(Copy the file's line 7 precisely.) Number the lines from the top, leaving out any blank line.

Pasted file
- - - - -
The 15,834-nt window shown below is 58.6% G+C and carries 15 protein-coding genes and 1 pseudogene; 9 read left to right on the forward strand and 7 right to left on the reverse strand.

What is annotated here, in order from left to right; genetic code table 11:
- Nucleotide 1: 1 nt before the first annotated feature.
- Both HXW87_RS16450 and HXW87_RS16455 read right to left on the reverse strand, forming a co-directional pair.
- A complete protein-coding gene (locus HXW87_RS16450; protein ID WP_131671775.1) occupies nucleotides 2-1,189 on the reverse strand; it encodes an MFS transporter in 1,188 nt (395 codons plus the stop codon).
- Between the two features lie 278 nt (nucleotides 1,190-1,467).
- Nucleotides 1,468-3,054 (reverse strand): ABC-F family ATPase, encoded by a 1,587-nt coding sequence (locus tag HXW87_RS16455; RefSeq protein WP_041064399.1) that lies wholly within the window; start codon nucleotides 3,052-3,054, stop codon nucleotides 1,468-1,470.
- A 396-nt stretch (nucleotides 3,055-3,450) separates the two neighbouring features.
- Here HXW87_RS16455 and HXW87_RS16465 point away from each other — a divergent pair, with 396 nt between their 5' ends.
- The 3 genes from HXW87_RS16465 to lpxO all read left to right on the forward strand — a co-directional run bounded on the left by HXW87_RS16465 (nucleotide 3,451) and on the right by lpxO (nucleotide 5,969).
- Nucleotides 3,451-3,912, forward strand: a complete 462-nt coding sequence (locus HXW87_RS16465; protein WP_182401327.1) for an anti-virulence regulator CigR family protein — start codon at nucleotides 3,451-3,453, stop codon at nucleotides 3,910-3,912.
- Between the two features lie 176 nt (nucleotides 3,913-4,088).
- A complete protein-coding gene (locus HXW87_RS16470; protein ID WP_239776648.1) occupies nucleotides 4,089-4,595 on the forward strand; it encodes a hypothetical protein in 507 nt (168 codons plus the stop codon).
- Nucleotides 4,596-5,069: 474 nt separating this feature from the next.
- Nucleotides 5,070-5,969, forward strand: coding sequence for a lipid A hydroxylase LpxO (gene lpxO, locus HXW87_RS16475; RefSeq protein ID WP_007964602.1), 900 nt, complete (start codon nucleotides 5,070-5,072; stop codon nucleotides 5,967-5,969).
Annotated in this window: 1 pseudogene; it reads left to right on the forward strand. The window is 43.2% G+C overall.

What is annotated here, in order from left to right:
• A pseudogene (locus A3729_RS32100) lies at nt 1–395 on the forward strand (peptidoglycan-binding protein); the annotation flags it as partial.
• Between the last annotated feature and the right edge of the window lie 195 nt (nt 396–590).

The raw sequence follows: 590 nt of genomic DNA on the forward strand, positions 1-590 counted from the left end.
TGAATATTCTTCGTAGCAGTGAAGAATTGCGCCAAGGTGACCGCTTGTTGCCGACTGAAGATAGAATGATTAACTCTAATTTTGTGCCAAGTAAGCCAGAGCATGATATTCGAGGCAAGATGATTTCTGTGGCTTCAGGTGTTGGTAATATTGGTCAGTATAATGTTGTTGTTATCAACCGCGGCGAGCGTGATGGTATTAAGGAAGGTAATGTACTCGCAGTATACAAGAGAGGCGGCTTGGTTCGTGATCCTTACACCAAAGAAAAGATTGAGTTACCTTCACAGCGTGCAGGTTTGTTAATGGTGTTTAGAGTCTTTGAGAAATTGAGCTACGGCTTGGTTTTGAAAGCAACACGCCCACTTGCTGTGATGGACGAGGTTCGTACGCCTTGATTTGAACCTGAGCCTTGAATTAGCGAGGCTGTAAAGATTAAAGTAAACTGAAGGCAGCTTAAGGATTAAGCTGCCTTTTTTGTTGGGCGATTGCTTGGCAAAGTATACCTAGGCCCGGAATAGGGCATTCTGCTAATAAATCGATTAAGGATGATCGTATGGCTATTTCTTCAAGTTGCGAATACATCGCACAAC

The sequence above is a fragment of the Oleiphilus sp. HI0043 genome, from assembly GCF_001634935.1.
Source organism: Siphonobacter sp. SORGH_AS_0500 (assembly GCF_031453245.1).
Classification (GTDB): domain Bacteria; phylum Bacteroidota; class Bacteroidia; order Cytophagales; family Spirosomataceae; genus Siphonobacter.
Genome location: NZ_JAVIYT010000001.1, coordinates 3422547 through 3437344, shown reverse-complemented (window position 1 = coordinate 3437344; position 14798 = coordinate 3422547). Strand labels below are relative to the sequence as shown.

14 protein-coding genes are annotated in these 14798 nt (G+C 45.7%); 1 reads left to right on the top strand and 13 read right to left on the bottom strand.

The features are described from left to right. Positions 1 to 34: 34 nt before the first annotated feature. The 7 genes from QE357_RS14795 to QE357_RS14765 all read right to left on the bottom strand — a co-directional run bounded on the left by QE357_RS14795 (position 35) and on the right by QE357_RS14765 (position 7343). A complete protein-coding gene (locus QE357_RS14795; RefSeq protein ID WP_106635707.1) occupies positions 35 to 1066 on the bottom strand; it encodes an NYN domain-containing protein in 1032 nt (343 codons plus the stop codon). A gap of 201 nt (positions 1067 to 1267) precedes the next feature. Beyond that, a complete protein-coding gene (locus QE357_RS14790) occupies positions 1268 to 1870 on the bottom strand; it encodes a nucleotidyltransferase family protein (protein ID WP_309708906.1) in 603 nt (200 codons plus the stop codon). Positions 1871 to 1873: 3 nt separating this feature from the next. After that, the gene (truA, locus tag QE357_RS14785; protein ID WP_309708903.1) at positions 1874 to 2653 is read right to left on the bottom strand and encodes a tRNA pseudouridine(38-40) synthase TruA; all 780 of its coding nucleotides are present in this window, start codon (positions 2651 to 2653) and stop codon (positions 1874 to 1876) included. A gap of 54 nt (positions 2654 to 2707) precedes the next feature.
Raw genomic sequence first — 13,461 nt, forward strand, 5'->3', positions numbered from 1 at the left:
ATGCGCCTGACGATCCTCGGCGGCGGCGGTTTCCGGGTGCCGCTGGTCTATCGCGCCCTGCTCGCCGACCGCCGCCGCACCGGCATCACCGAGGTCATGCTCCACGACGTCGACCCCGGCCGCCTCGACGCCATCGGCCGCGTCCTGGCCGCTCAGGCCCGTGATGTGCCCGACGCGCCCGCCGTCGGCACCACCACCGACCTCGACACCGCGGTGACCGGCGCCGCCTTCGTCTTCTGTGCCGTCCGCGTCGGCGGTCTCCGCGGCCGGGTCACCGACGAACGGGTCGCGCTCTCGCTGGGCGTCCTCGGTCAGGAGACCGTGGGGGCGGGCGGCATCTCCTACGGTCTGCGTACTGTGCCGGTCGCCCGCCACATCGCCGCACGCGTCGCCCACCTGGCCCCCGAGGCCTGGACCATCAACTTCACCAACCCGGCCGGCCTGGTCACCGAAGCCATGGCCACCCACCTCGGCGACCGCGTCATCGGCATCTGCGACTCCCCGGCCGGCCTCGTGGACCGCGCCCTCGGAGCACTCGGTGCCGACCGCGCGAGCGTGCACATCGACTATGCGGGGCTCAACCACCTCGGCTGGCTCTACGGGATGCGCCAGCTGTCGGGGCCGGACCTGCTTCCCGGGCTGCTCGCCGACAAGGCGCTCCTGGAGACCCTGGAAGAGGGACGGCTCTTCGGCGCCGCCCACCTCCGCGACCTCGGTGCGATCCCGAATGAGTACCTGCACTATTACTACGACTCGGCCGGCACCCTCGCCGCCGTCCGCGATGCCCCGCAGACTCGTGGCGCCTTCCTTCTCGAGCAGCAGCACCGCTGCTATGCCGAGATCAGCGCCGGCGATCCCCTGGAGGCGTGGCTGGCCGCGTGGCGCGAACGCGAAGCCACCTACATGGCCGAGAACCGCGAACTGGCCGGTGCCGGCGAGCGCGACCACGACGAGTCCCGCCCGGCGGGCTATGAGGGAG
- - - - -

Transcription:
- Nucleotides 1,468-3,054 (reverse strand): ABC-F family ATPase, encoded by a 1,587-nt coding sequence (locus tag HXW87_RS16455; RefSeq protein WP_041064399.1) that lies wholly within the window; start codon nucleotides 3,052-3,054, stop codon nucleotides 1,468-1,470.